News & Politics

Melania Trump Tapped a Designer From the Hamptons to Oversee the Rose Garden Renovation

He's known as something of a specialist in "privacy-affording shrubbery."

Photograph by Joynce N. Boghosian, courtesy of the White House.

Maybe you heard the big Melania Trump news yesterday: three months out from the presidential election, the First Lady is on the verge of renovating parts of the White House Rose Garden. This is the first renovation of the garden in 58 years, according to the Washington Post, the first since Jackie Kennedy tapped Washington socialite Bunny Mellon to help make it over in 1961.

But this time, the lead on the project is not a Washingtonian: Trump tapped a New Yorker, a landscape architect from the Hamptons named Perry Guillot.

Guillot is “a favorite of Hamptonites like Aerin Lauder, Tina Brown, and Tory Burch,” according to Vanity Fair, is “somewhat of an authority on privacy-affording shrubbery,” according to The Architect’s Newspaper, and even penned a coffee-table book about the privet, that “privacy-affording” shrub ubiquitous around Southhampton.

In contrast, the plan that Guillot is overseeing for the Rose Garden—the ultimate outdoor stagecraft at the White House—hinges on “openness and improved access,” according to a memo on the changes. Two new limestone walkways will be added, and crab apple trees will be swapped out for new rose bushes. Electrical improvements “will make it easier to televise the President,” according to the New York Times.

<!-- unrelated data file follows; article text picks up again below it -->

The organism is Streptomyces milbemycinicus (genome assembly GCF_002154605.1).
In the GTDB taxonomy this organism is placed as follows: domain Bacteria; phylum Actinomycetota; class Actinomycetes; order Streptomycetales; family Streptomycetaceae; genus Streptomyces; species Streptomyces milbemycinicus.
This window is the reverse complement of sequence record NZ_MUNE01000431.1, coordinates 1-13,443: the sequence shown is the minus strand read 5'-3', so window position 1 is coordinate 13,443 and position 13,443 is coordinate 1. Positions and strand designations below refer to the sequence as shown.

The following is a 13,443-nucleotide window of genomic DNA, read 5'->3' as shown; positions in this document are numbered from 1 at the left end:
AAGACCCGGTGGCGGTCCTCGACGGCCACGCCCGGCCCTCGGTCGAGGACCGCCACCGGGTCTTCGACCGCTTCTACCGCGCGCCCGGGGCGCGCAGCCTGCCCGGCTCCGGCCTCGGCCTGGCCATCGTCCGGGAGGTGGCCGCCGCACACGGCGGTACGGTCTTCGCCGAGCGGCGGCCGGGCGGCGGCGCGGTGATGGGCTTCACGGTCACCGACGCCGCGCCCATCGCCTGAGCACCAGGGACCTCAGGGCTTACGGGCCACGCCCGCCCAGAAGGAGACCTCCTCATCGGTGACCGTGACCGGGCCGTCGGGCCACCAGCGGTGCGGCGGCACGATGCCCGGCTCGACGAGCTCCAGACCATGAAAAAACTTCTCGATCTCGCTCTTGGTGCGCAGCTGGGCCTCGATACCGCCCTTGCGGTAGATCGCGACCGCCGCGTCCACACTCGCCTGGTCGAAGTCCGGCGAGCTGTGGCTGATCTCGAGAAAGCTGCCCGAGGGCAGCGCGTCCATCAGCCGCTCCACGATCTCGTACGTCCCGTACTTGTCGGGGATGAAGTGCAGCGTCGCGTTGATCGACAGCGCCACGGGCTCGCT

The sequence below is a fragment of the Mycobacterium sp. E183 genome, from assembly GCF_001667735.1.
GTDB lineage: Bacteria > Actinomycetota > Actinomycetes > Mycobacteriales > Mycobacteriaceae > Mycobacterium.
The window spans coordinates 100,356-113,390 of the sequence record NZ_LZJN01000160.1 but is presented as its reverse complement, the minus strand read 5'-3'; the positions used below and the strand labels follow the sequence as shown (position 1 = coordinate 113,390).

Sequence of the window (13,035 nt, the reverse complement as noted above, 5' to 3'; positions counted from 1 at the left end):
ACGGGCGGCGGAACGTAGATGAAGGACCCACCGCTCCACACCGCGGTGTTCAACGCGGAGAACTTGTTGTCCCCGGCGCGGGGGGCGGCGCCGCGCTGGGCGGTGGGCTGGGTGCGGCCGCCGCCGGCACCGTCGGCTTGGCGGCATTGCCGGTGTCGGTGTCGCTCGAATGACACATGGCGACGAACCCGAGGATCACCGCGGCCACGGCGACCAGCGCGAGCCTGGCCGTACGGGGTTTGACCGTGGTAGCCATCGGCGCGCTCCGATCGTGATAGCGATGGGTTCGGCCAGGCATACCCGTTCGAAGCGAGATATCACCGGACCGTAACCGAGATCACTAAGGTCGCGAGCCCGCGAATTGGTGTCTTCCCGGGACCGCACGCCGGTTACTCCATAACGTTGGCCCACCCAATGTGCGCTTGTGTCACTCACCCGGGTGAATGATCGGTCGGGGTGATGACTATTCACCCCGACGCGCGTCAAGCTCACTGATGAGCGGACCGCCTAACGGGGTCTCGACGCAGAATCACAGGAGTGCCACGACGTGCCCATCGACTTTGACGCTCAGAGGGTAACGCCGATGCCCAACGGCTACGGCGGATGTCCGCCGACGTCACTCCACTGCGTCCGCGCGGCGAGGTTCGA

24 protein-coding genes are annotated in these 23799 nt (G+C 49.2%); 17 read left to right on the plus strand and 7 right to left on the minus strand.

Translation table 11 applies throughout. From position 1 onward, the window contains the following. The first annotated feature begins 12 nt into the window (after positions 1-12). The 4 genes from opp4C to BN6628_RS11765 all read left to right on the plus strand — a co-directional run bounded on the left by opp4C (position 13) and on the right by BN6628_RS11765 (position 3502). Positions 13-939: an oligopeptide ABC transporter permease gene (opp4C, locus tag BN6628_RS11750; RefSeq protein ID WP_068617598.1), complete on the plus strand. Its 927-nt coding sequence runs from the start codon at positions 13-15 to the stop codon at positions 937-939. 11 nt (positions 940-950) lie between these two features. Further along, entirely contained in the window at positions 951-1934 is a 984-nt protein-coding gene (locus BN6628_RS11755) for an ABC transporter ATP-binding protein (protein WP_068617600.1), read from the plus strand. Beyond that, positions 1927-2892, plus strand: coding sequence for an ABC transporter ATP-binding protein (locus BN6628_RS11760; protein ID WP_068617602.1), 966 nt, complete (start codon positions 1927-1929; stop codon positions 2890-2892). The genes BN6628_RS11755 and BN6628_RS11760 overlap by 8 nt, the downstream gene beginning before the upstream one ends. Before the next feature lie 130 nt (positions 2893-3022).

President Trump speaking in the current Rose Garden. Official White House Photo by Joyce N. Boghosian.

To critics on Twitter who worried the First Lady might cheapen the Rose Garden with any changes, architecture critic Paul Goldberger tweeted that he was relieved by her choice of Guillot: “He is talented and thoughtful, and I think will not countenance undermining the essence of Bunny Mellon’s original design,” Goldberger wrote. “Or so I hope.”

What about the Washingtonians who might take affront at another New Yorker riding in the Trumps’ wake and leaving a mark on a site as historically important as the Rose Garden?

Guillot, it turns out, is collaborating with a local company: OvS, a high-end firm of landscape architects and horticulturalists who design public and private spaces.

The firm was involved in the World War II and MLK memorials in DC; on the residential side, its projects include some dreamy estates stretching from Nantucket and the Hamptons to the Eastern Shore of Maryland and the Rappahannock River in Virginia.

The Rose Garden revamp is expected to be completed in about three weeks.



Kristen Hinman
Articles Editor

Kristen Hinman has been editing Washingtonian’s features since 2014. She joined the magazine after editing politics & policy coverage for Bloomberg Businessweek and working as a staff writer for Voice Media Group/Riverfront Times.